Masters of Mastering 2013


Company: Sterling Sound

Clientele: Foo Fighters, Vampire Weekend, Imagine Dragons

Contact: [email protected], 212-604-9433

New York City-based Joe LaPorta began his career by making beats. Ultimately he landed a deal with New York hip-hop label Rawkus Records and worked in production and related fields. LaPorta interned with New York mastering studio The Lodge and stayed on there for eight years, eventually moving to famed mastering house Sterling Sound. Notably, he  co-mastered Foo Fighters' Grammy-winning Wasting Light.

Which mix problems can be addressed in the mastering stage? Which can’t?

Often kick drums and bass lines overlap and one may be dominant. So you need good separation and definition. When I have the stems or they go back to the mix and fix it on their own, that’s a much more beneficial way to do it. Otherwise, you end up digging into the low end and taking away things that can hurt the drums. I often get mixes on the darker side and that’s great because obtaining a high-end tends to have a nicer result than if I receive a bright mix that was done all in the box.

Mastering_WP_JoeLPWhat are the new challenges in mastering today?

Getting mixes that are too hot are a potential problem. It has been compressed and limited too much and it has lost a lot of the bounce, dynamic and punch. Often I’ll ask for a mix that’s quieter, that doesn’t have the stereo buss plug-ins. I’ll have their loud one for a reference and then I’ll take it to the next level.

How closely do you work with mix engineers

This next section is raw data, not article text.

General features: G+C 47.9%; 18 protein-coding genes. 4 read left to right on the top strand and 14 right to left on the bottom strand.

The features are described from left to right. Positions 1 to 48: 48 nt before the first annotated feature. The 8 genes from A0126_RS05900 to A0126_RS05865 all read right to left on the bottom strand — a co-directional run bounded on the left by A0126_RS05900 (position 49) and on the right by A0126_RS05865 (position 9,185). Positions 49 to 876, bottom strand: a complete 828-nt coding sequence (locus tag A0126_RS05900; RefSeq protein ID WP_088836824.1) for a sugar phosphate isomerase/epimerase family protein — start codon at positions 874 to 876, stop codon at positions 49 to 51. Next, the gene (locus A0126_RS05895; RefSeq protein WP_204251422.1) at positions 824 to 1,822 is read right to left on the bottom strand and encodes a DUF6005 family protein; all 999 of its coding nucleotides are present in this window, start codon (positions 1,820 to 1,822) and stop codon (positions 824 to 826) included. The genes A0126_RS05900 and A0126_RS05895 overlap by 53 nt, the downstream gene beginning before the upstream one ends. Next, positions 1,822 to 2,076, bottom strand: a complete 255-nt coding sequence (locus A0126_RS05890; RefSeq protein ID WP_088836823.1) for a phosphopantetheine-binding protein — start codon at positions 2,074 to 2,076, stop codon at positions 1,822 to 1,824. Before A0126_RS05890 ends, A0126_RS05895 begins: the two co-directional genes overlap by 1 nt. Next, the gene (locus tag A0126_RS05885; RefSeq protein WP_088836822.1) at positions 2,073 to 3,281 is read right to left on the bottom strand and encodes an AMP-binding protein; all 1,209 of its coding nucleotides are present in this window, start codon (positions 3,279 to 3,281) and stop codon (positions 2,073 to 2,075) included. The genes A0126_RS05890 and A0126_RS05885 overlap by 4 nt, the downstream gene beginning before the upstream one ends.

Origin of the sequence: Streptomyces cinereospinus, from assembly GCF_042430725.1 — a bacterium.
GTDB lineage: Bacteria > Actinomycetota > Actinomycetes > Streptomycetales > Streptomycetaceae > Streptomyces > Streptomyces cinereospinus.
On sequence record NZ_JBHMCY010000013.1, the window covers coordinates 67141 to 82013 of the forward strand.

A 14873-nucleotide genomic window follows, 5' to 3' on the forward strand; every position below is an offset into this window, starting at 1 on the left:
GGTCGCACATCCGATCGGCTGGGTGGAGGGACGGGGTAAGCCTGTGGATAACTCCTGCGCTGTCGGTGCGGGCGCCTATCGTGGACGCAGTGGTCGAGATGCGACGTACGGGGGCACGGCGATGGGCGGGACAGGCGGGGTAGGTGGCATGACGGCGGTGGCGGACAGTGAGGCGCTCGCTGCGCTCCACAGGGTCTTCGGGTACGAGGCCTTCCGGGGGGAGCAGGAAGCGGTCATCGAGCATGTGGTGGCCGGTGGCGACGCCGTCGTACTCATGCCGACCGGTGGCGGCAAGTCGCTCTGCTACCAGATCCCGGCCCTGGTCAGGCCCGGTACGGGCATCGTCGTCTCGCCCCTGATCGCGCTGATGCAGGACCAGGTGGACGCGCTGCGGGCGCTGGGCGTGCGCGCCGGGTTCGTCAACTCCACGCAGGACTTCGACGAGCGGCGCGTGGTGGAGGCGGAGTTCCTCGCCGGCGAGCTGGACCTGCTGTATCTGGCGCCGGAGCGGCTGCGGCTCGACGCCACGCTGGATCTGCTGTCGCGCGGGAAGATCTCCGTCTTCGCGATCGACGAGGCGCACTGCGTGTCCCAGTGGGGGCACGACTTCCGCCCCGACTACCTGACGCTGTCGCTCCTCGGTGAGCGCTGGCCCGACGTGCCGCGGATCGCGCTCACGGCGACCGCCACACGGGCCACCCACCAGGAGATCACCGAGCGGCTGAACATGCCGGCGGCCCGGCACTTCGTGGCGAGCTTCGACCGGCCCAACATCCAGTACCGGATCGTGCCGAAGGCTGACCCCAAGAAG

Many of the mix engineers I’ve worked with send me mixes while they’re still in the rough draft stages. I’ll point out things that I’m hearing. Having good communication throughout the process is the best way to achieve something that everyone is happy with.

What’s the ideal format for mixes that you receive?

I’m happy to work with any high-res WAV or AIFF formats, but I’m also seeing more 32-bit files since Pro Tools 10.

Do the online mastering forums offer good information?

If I’m in a crunch, I’ll check them. There are a lot of people who hide behind usernames and claim to know it all. Other times I’ve received useful information. We have amazing technicians here, but if they’re stumped I go to the forums as a last resort.

Are there red flags that show a musician that he might be working with a less than reputable mastering engineer

Dealing with a mastering engineer who’s stubborn and/or unwilling to accommodate. This is a customer service industry; we’re here to facilitate what the client wants. You can always chime in with your experience, but it’s up to the client. It’s not always the case, but be cautious if the rates seem too good to be true.

What’s the biggest mastering challenge you’ve faced?

Sometimes you’ll have 80 percent of an album complete and then there are a few things at the end that are strikingly different. Getting those to sit in the same world can be difficult. Another challenge is mastering from digital and tape sources and piecing them together.

What’s the biggest technical challenge/problem you’ve ever gotten out of?

When there have been time constraints, I’ve had a mix and had to fly-in vocals underneath it to raise the vocal volume. It can be tricky because you have to avoid issues such as phasing.

What do you say to fledgling mastering engineers?

Be prepared to work hard. It’s a slow, tedious, detail-oriented process. There’s little room for error, being that it’s the final stage before people send off their babies to be manufactured. The artists and labels want to be sure that they’re in good hands. For that to happen, they look at your body of work and it takes time to build that up.

Any final advice?

As a mastering engineer, you get a variety of material. Taking the same approach doesn’t work all the time. Often it requires rethinking the whole plan. Sometimes minimalism is the most effective approach to mastering.

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